At the start of the year, like all prophetic believers, we asked what the word of the Lord was for 2021. I started the year with our three days of churchwide prayer and fasting, followed by 18 days of prayer – all pumped up and excited to hear what the Lord had to say.
Every new year, I’d resolve to do something different – like learning a new skill, a sport or try something new and outside my comfort zone. In 2018, I tried open water diving, under the persuasion of a pastor friend. I was almost scared to death, if not for a good and experienced dive master. I went mountain climbing in 2019, injured my knee and took a year to recover with the help of a physical trainer.
Last year, during the lockdown, I picked up cooking, learning from my mother-in-law and finally found my sweet spot. This year, I decided to be adventurous and took on a new sport. And it’s been tough – my coach highlighted all my weaknesses and required me to work on the muscles I didn’t even know existed. And here I am, starting the new year with prayer and fasting, in weakness and humility.
1. Embrace Your Weakness
The Bible does not spin the flaws and weaknesses of its heroes. Moses was a murderer. David was an adulterer. Noah got drunk. Jonah was a racist. Jacob was a liar. Elijah burned out. Jeremiah was depressed and suicidal. Thomas doubted. Peter rebuked God! Paul had a thorn in his flesh, and Timothy had ulcers. And all these people sent the same message – that every human being on earth, regardless of his gifts and strengths, is weak, vulnerable, and dependent on God and others.
Weakness drives us to humility before God and others like little else. The pressure to present an image of ourselves as strong and spiritually ‘together’ hovers over most of us. We feel guilty for not measuring up, for not making the grade. We forget that not one of us is perfect and that we’re all sinners.
When we embrace our weakness, we empathise with others.
Ever wondered why Jesus, after His resurrection in His glorified body, chose to reveal Himself to His disciples over meals and prepared breakfast for them? (John 21). It’s very comforting, especially for those who have a weakness in their stomach, to hear him say, “Come, have breakfast” and not “Come, let’s fast!”. Perhaps He knows the way to a man’s heart is through his stomach, so He can come and dine with us (Revelation 3:20).
2. Strengthen Your Weakness
‘Strengthen the weak hands, And make firm the feeble knees.’ Isaiah 35:3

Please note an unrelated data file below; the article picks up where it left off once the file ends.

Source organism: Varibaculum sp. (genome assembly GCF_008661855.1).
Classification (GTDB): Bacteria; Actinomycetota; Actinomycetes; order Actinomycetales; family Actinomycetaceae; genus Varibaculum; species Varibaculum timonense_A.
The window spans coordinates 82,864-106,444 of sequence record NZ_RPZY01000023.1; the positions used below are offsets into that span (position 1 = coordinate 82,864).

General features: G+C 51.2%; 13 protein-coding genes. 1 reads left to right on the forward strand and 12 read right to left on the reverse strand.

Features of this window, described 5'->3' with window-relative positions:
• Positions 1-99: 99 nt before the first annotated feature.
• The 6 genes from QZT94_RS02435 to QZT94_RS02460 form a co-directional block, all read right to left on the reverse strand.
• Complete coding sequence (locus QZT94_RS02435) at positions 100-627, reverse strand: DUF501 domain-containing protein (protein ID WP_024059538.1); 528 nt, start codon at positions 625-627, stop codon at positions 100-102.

My daughter, who’s just entered secondary school, said to me, “John Maxwell said to develop your strengths, not your weaknesses. Can I drop Chinese?”. I said, “No, we’ll get help instead.” And I can fully relate to her pain and struggles as if I’m working hard on my weak left hand.
Common wisdom in leadership practice is to delegate areas of weakness to those who have strong skills in that area. “Develop your strength, don’t waste time on your weakness”, management gurus advise. While they’re all true, I knew this principle did not apply to me, at least for this season.
Life is not so straightforward, is it? You can’t quit on your marriage or family even though it’s painful, or delegate parenting just because you’re bad at it. If God is putting His fingers on some of your weaknesses, don’t quit! He’ll help you. And in my case, He sent help.
“Fear not, for I am with you; Be not dismayed, for I am your God. I will strengthen you, Yes, I will help you, I will uphold you with My righteous right hand.” Isaiah 41:10
3. Celebrate Your Weakness
Sometimes, no matter what we do or try, we may just have to live with the weaknesses (and I’m not referring to your spouse). But we’ve a choice as to how we respond and what we do with them.
Popular motivational speaker Nick Vujicic said, “Often people ask how I manage to be happy despite having no arms and no legs. The quick answer is that I have a choice. I can be angry about not having limbs, or I can be thankful that I have a purpose. I chose gratitude.”
I was reminded of my eldest daughter during her battle with cancer 10 years ago, when the brain tumour had affected her mobility in her right arm and leg. At the age of 7, she loved to draw and her inability to move her right hand had not stopped her from drawing. Instead, she developed the use of her left hand. And within a short time, we saw some of the most amazing pictures she drew using her left hand. We witnessed God’s power perfected in her weakness. As Paul said in 2 Corinthians 12:9 (Passion translation), ”… So I will celebrate my weaknesses, for when I’m weak I sense more deeply the mighty power of Christ living in me.”
I want to encourage you to embrace, strengthen, and celebrate your weaknesses. The word of the Lord to you is “My grace is always more than enough for you, and My power finds its full expression through your weakness.”